Although it is debatable that this constitutes 'News', because this outcome was easily foreseeable, it is still worth noting: The judge in the Samsung vs. Apple counter-suit case denied Samsung's request to get a 'legal peek' at the iPhone 5 and iPad 3. Here's a quote from the Engadget article with some details,
The court denied Samsung's motion on a number of grounds. For one thing, Apple's initial complaint pertained to infringement of existing products, parameters deemed legit by the court. Also, the court took into account the fact that Apple tends to be far more tight-lipped about its product releases, whereas Samsung made a point of offering up information about forthcoming products into the public domain, including the release of 5,000 Galaxy Tab 10.1 units as samples to the public. That said, the Judge was careful to note that Apple's suggestion that court protection of its trade secrets was insufficient "is not well taken."
Again, this should not come as a surprise to anyone. It was highly unlikely that the judge would have ruled differently, and was really little more than "legal maneuvering" from Samsung. Still, there is some indication that Samsung's arguments actually had some merit in the Judge's eyes. Within the final court document, the Judge made sure to add a passage hinting that Apple may not get a preliminary injunction against the sale of certain Samsung products in the United States at this stage of the court proceedings. Here is what the Judge said,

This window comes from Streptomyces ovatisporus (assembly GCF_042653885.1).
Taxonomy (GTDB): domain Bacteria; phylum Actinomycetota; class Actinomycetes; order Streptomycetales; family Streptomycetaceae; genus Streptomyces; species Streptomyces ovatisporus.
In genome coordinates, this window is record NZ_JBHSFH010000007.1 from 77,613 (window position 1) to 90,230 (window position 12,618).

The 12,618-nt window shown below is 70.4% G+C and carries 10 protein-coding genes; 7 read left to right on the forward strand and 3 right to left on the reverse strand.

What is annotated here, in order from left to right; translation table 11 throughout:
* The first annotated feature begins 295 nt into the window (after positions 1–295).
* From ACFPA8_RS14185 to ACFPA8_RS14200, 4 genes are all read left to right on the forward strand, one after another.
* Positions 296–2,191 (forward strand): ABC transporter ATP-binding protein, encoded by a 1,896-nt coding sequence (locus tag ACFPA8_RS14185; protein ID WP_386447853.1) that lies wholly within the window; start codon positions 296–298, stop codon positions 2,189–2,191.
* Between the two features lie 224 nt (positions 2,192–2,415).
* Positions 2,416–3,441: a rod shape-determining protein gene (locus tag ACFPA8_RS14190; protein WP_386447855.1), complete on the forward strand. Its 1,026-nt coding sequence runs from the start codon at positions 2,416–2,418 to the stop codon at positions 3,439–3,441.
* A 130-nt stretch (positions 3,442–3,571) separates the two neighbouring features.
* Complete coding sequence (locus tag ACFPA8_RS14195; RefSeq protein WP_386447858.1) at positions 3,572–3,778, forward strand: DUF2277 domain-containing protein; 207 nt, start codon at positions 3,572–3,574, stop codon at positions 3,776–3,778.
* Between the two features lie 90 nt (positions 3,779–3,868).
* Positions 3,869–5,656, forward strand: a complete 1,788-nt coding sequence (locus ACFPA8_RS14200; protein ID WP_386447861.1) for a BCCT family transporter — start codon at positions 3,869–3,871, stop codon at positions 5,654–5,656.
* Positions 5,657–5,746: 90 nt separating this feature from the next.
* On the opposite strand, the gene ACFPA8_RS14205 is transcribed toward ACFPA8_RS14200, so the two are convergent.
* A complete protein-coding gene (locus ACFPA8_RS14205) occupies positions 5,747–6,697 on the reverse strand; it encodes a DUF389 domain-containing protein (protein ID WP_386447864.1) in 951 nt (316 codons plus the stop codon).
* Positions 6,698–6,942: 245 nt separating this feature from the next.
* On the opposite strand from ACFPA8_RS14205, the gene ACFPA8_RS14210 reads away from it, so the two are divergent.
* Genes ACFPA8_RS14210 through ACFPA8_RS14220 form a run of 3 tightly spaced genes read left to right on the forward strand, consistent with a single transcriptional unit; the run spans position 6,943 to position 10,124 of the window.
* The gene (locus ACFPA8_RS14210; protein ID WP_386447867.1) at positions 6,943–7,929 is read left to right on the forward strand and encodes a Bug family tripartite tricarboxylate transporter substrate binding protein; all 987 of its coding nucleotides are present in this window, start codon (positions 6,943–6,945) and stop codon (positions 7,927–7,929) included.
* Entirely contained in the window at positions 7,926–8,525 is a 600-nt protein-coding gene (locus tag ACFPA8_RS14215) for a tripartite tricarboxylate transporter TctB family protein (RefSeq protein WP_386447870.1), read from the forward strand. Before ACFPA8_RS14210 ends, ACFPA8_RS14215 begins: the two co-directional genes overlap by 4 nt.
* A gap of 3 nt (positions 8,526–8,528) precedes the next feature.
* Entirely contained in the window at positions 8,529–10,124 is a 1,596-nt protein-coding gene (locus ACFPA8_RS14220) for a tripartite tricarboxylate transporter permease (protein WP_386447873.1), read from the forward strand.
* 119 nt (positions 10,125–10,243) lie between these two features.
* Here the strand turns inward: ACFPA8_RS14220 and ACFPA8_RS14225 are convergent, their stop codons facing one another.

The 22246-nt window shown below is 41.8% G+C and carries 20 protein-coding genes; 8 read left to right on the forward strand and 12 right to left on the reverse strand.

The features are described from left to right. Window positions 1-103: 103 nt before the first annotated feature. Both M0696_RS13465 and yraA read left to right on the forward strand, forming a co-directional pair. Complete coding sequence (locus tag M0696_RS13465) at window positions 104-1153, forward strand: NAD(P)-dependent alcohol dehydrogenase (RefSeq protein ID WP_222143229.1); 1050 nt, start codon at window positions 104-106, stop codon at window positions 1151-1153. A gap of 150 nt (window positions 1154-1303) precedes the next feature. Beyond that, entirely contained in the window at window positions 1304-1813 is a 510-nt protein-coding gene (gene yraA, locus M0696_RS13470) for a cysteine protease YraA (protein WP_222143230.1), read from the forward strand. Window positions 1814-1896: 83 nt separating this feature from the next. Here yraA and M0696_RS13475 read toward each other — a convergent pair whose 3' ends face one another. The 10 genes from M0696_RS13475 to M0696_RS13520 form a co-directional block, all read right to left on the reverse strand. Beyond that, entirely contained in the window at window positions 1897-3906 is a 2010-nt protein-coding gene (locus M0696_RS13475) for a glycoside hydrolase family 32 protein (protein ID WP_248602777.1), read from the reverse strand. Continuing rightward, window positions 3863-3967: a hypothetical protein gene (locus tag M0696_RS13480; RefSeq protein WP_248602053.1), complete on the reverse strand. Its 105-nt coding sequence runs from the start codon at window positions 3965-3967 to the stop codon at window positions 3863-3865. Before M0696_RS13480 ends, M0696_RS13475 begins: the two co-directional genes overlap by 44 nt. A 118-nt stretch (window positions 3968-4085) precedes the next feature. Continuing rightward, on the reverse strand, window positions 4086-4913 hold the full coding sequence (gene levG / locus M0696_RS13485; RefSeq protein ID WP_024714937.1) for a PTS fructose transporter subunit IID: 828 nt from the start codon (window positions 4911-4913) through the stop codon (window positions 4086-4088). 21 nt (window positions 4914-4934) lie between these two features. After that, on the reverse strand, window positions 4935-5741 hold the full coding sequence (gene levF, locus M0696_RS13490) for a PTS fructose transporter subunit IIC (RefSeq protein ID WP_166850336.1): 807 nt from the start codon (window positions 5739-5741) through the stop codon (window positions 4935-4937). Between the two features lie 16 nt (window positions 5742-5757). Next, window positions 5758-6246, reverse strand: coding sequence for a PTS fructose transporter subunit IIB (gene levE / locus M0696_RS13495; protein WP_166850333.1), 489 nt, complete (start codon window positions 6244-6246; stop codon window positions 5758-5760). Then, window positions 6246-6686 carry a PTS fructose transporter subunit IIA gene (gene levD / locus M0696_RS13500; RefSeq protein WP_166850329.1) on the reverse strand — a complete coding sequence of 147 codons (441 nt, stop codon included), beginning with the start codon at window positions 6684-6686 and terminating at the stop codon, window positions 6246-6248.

"Samsung is free to argue, for instance, that there is little likelihood of confusion because consumers will not encounter its products side-by-side with the iPhone 4 or iPad 2, but rather with Apple's next generation iPhone and iPad. Similarly, as to proximity, Samsung is free to argue that because the iPhone 4 and iPhone 2 will soon be outmoded and reduced in price, they are not being sold (or very soon will not be sold) to the same class of purchasers who are likely to buy new Samsung products. By choosing to allege infringement only of its current products, Apple opens itself up to these arguments."
Ultimately, it is still entirely possible that a preliminary injunction could be granted based upon other grounds, but at this stage in the game, Apple needs to proceed very strategically. If Apple requests a preliminary injunction and the timing and argument they make are weak, then it could be denied, and the effect would make Apple look bad (or just worse depending on your point-of-view) in the public's eye. They will obviously move forward cautiously, as they are assuredly some of the best lawyers that Apple's deep pockets can employ, but perhaps there is some truth to earlier reports that executives within the two companies are trying to work things out away from the courtroom. Apple's lawyers have confirmed it, but Samsung's lawyers denied it, so, the "soap opera" continues...

Source: Engadget and FOSS Patents